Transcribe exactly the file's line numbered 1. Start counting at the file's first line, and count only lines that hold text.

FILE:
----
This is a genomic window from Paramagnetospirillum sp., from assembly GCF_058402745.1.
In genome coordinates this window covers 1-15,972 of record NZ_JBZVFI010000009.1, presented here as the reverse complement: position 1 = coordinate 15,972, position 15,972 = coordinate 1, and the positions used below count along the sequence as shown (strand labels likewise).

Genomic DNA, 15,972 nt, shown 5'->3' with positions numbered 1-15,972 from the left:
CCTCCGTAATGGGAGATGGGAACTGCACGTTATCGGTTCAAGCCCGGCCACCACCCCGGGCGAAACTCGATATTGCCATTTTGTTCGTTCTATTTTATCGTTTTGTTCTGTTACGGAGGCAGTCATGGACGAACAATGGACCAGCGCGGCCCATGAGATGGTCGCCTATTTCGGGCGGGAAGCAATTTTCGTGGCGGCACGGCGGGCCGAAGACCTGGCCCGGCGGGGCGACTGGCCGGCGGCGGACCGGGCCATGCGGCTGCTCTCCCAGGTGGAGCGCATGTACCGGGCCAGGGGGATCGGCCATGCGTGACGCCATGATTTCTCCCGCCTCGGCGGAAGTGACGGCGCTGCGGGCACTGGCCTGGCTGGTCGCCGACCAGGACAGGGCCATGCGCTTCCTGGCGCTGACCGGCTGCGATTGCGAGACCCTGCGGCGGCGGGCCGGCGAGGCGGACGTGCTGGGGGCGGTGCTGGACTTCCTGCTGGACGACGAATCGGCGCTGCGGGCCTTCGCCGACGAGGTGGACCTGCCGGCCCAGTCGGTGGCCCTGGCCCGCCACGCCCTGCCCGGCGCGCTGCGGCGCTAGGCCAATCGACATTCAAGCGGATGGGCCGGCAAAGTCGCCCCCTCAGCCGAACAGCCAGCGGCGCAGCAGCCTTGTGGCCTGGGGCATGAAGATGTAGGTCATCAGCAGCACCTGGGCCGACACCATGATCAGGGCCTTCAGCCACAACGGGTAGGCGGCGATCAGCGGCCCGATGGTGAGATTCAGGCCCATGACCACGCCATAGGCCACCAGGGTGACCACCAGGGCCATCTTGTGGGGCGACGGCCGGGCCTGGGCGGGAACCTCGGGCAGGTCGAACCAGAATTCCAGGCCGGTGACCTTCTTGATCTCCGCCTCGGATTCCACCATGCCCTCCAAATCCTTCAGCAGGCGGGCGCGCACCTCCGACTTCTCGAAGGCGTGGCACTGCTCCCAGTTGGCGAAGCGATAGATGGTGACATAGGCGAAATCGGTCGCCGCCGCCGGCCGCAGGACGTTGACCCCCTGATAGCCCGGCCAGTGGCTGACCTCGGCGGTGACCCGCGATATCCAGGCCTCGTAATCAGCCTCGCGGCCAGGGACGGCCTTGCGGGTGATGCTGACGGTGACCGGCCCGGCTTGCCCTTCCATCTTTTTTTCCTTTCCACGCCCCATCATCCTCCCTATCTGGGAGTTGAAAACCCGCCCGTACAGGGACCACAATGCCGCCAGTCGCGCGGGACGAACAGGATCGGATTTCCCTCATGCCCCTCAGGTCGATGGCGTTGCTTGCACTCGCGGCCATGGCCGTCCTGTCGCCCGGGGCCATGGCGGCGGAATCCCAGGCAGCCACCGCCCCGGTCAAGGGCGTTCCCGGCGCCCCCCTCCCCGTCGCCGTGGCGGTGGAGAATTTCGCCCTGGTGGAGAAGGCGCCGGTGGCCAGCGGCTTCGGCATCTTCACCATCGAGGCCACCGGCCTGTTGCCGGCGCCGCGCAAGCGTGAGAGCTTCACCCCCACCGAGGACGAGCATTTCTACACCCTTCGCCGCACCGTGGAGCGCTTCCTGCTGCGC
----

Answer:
This is a genomic window from Paramagnetospirillum sp., from assembly GCF_058402745.1.